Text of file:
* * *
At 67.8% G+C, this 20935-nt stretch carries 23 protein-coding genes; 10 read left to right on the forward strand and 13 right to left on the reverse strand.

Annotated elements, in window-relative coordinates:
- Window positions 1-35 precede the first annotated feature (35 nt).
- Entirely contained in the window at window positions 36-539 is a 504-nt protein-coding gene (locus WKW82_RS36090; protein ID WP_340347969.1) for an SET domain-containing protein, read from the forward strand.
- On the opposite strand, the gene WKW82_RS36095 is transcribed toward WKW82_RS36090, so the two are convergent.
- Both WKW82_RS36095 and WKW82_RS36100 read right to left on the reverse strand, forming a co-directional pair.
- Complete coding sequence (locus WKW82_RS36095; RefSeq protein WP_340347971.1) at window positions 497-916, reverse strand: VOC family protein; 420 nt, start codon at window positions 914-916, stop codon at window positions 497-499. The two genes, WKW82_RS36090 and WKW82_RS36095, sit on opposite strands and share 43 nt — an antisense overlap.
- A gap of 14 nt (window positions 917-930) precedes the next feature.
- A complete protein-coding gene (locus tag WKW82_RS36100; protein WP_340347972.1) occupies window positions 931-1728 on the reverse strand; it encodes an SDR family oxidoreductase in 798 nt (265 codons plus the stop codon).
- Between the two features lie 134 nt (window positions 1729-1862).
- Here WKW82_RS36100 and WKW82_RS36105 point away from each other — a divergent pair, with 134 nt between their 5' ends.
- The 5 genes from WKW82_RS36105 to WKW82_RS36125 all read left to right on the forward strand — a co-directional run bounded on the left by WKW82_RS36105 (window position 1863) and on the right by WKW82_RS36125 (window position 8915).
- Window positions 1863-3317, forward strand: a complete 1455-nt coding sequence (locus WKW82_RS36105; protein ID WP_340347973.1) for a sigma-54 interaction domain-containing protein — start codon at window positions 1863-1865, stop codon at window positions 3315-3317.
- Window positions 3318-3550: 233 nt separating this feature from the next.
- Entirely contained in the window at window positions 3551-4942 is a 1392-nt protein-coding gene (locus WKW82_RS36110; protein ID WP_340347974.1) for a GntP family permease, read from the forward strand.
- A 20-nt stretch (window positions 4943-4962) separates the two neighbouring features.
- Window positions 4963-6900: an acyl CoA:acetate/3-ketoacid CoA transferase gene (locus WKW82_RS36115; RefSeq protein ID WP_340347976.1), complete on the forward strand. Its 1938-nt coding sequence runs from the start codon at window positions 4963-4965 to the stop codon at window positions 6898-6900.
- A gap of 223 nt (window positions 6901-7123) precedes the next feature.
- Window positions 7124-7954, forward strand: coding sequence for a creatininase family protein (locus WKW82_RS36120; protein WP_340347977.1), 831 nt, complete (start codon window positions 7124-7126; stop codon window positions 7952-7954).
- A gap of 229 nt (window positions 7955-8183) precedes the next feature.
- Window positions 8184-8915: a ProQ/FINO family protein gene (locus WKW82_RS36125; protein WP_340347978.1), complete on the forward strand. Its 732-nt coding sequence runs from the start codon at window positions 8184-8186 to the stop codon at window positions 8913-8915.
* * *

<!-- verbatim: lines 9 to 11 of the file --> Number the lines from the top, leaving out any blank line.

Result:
- A complete protein-coding gene (locus tag WKW82_RS36100; protein WP_340347972.1) occupies window positions 931-1728 on the reverse strand; it encodes an SDR family oxidoreductase in 798 nt (265 codons plus the stop codon).
- Between the two features lie 134 nt (window positions 1729-1862).
- Here WKW82_RS36100 and WKW82_RS36105 point away from each other — a divergent pair, with 134 nt between their 5' ends.